● Exercise helps you cope with stress, structure your day, and improve your
physical fitness.

This lines up very well with sisu, although sisu asks you to take it to another level and challenge yourself beyond your comfort level.

Even if you don’t take it to that extent, start small and exercise on a regular basis, then build up to greater challenges. Work on making connections with other people based around your exercise routine.

What the Buddhists Know

Buddhism is particularly concerned with cultivating happiness through constant practice.

First, Buddhists acknowledge that existence lends itself to pain and mental dysfunction. This is the wear and tear of the world that comes from desiring and expecting what you don’t have.

Buddhists follow a set of practices towards enlightenment:

Clear the mind of negative thoughts: Recognize negative thoughts, redirect
them positively, and act on positive thoughts.

Practice mindfulness: Without applying judgment, contemplate how your
body feels and pay attention to your breathing; pay attention to your own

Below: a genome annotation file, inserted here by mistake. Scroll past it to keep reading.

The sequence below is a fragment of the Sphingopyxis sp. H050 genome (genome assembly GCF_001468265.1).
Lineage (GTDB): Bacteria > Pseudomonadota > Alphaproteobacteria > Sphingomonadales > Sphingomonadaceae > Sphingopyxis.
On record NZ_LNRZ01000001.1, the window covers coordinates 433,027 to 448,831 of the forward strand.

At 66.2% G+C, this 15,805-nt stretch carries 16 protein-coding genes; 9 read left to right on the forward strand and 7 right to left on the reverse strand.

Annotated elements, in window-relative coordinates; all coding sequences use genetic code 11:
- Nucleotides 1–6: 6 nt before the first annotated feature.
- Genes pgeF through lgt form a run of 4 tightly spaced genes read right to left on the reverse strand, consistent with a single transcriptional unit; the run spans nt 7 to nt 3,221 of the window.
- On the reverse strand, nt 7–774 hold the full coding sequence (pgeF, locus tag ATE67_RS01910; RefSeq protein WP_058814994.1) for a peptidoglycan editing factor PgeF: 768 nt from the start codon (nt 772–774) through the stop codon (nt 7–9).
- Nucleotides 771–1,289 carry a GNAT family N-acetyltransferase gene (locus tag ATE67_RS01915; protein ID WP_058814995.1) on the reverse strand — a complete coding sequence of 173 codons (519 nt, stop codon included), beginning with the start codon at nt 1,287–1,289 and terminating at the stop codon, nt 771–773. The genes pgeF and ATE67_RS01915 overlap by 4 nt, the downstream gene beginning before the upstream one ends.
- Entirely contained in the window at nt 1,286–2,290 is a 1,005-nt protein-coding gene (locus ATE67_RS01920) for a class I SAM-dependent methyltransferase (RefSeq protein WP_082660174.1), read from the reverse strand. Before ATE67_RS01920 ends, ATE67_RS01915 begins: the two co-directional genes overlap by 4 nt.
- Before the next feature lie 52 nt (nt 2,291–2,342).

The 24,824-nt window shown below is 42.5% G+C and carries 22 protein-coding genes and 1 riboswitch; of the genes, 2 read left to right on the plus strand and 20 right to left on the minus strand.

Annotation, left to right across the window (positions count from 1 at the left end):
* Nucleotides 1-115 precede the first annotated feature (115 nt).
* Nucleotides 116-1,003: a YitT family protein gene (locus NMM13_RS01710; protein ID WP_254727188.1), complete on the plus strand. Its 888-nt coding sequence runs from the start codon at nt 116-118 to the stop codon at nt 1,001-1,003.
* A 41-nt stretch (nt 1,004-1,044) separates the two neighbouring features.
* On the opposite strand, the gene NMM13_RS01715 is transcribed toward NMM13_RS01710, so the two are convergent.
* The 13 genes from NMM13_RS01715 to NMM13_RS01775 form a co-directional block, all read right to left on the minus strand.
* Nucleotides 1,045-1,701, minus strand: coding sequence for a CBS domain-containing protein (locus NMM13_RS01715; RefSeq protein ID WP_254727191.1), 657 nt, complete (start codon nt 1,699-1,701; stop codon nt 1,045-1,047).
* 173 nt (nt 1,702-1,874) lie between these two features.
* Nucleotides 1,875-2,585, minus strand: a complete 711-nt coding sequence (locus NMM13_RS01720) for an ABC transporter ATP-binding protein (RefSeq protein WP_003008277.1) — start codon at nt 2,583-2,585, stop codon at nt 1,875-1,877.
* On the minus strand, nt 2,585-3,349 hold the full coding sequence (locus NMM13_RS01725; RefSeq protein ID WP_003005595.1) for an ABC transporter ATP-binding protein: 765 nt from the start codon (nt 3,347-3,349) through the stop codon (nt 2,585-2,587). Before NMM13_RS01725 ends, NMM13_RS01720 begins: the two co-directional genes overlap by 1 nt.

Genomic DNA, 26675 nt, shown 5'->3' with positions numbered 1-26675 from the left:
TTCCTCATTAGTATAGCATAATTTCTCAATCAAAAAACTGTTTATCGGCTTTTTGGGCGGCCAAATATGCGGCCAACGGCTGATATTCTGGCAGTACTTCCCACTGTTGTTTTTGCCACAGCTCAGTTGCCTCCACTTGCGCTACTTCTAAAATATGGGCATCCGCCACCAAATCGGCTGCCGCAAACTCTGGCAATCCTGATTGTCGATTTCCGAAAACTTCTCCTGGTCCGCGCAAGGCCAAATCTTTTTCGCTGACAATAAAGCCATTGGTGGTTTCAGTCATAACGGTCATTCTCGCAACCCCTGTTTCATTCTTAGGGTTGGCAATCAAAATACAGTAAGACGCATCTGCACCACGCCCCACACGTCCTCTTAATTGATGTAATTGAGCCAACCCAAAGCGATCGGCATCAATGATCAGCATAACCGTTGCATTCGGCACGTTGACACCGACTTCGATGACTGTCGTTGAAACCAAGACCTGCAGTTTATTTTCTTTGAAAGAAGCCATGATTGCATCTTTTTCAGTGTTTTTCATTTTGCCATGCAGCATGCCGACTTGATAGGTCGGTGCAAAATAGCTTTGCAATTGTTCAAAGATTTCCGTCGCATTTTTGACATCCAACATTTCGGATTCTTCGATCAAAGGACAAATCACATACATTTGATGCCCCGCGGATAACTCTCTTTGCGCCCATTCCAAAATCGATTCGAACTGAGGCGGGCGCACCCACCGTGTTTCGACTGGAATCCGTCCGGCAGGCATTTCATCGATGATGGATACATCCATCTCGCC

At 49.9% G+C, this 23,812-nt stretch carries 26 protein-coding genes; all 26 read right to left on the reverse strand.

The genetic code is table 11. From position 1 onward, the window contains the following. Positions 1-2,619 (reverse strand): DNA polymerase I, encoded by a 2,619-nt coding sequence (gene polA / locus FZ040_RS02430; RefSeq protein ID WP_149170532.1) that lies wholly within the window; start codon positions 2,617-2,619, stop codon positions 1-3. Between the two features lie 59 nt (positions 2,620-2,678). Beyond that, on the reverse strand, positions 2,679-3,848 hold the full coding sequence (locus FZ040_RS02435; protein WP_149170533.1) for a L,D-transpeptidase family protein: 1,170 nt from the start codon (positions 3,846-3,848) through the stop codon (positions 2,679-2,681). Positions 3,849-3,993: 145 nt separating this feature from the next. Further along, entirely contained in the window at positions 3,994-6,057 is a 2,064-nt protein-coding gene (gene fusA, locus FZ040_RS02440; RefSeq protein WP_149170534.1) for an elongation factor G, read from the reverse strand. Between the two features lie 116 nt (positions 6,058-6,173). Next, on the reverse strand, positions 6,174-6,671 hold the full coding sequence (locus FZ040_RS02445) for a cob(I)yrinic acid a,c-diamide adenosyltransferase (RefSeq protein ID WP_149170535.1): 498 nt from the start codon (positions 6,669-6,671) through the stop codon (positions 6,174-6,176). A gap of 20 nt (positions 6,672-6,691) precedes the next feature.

thoughts; pay attention to “phenomena” — the world around you.

Meditate and concentrate: Let random thoughts go while you’re sitting and
concentrating on one single thing, such as the sound of water, your breathing,
or a humming sound.

Have compassion: Personal happiness is directly related to the happiness of others. Contemplation of others and their suffering leads you to a place of true compassion, and compassion for others is a simple path towards happiness.

Buddhists choose to live neither in the past or future.

Thoughts of the past can bring brooding and depression, and thoughts of the future can bring anxiety. Contemplation of the present and compassion for others in the present can help alleviate depression and anxiety, freeing your mind to accept happiness.

People choose many creeds, philosophies, and religions in the pursuit of happiness. In any situation, you can choose to concentrate on what makes you happy.

You can choose to accept the most excruciating challenge as an opportunity to be good now and to create happiness.

Make the Smart Choice of Happiness

Happiness is finding joy in everyday experiences.

When you choose to include other people in your happiness, then with it comes community—in both social networks and shared experiences.

Happiness is the smart choice because deep down it’s what your being strives for; it’s what other people want, too.

When we’re choosing happiness together, we’re choosing to care for each other, and the whole world opens up to infinite possibility.